At one point he even steps on Hitler's photo on his way out when taking the soul of an elder woman! Got to love Death :)
I really do think that Death is an appropriate narrator because he has reason to have an overly preachy POV on the detriments of war without sounding overly judgemental. I think this is the author's intent and purpose, to give a commentary on world war II and its horrors without sounding too judgemental or preachy.
But do not despair, this book although speaks of the horrors of World War II, speaks more of the human will to live: “I guess humans like to watch a little destruction. Sand castles, houses of cards, that's where they begin. Their great skills is their capacity to escalate.”
I'll end this review with the last paragraph of the book that sums my whole journey reading The Book Thief very nicely:
“I wanted to explain that I am constantly overestimating and underestimating the human race - that rarely do I even simply estimate it. I wanted to ask her how the same thing could be so ugly and so glorious, and its words and stories so damning and brilliant...
I read this book when I was 15 and it absolutely absolutely changed my life (and the way I think) as it got me interested in philosophy. I still hold...moreI read this book when I was 15 and it absolutely absolutely changed my life (and the way I think) as it got me interested in philosophy. I still hold true to some of the concepts I learnt in Sophie's World, like the Socratic concept of "Wisest is she who does not know" (as paraphrased by Jostein Gaarder)and also "Nothing can come from Nothing" which is from the Natural Philosophers.
First of all, this book isn't really a fictional book. It's more of a short introductory course to philosophy but written in such easy clarity that even a 15 year old can understand it.
Prior to Sophie's World I had never ever read a book on philosophy and to me then it seemed absolutely complicated and wankey to a certain extent. Then I was given this book by my elder sister who insisted I read this. She just told me "Oh it's about a 15 year old girl and how she goes on philosophical adventures with her teacher".
What I really like about the book is that it's really good introduction to philosophy and it's history (bear in mind I was 15 when I read this). I also really like Sophie as a character, she seemed absolutely relatable and her questions mirrored mine exactly it was quite uncanny really, Jostein Gaarder does an amazing job of imagining the mind of a 15 year old girl. I also like the whole philosophical conundrum when self-realization takes place, it was interesting to see how the philosophical concepts learnt the past pages are now being used by the characters.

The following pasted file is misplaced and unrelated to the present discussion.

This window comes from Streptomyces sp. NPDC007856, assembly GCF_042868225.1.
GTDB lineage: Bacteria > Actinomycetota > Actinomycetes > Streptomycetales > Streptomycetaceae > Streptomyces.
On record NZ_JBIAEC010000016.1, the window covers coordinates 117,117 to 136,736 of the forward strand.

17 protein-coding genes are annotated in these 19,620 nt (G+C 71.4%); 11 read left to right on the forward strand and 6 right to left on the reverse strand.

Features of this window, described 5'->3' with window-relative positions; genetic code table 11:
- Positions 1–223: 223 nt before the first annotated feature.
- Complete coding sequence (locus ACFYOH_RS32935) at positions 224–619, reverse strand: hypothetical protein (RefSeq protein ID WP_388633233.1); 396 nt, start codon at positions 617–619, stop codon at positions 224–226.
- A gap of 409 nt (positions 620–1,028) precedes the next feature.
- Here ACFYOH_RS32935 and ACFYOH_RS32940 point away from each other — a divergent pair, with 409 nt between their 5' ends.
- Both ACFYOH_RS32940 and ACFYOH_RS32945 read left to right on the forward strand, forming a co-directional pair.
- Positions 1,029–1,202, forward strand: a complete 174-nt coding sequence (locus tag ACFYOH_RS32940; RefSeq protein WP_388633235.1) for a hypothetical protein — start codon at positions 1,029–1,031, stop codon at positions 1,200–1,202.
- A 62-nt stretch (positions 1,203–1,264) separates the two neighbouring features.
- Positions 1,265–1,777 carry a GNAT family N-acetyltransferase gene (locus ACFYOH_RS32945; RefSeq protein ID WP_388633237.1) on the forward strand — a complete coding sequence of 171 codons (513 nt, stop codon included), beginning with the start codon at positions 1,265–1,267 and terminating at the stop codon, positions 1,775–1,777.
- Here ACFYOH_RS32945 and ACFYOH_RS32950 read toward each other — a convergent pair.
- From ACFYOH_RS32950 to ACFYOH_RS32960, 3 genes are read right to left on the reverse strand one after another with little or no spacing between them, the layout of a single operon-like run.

What's wonderful about this book is that, it's easy to appreciate it. Even though I'm much older now and have taken courses in philosophy in college - it's still easy to pick this book up and still see the wonder in it.
I would absolutely recommend this to any Young adult to open their mind to the wonderful world of philosophy.
Oh and because of Sophie's World, I've become a Jostein Gaarder fangirl reading every and any book he publishes. (less)
Note: This review is the same for all 3 books as I reviewed it as a series rather than stand alone books
Sorry I'm not a huge fan of the Shiver series....moreNote: This review is the same for all 3 books as I reviewed it as a series rather than stand alone books
Sorry I'm not a huge fan of the Shiver series. I just couldn't get into it. While I do see how a lot of people would appreciate Maggie Stiefvater's lyrical almost poetic prose, it was rather lost on me. I did like the different POV's in Shiver though. It was really nice to see the love story from both Grace's and Sam's side as it adds a lot more robustness to their romance.
I also don't really like instant love in my books as I prefer characters to fall in love (and stalking a girl as a wolf doesn't count for love development sorry!). That really bugged me a bit in Shiver how they were all ready quite set upon each other.
The pacing to was at times way too slow for me, I was always wishing something would just 'happen' but most times nothing ever really did. Then again it's probably my fault as I love my romance to be a part of something 'bigger' and I tend to get bored when the story just focuses on the romance itself. So again not a fault of the book since it was advertised as a romance story. I guess things started picking up in Linger when Cole and his back story was introduced but still too slow for my liking.
The characters were also a problem for me as I couldn't really get into any of them. Grace and Sam were ok (though Sam reminded me of a Hipster - guitar, skinny jeans and all) but I'm not entirely crazy over them, I'm still on the fence with Cole as I'm not quite sure if I like or dislike the guy. As for Isabel I thought she was quite interesting for a Queen Bee character, she grew a lot as the series progressed too bad I didn't like her as a character although I really did appreciate her character growth.
Guess this wasn't my cup of tea (I also didn't finish Forever, didn't really have the motivation to finish it).(less)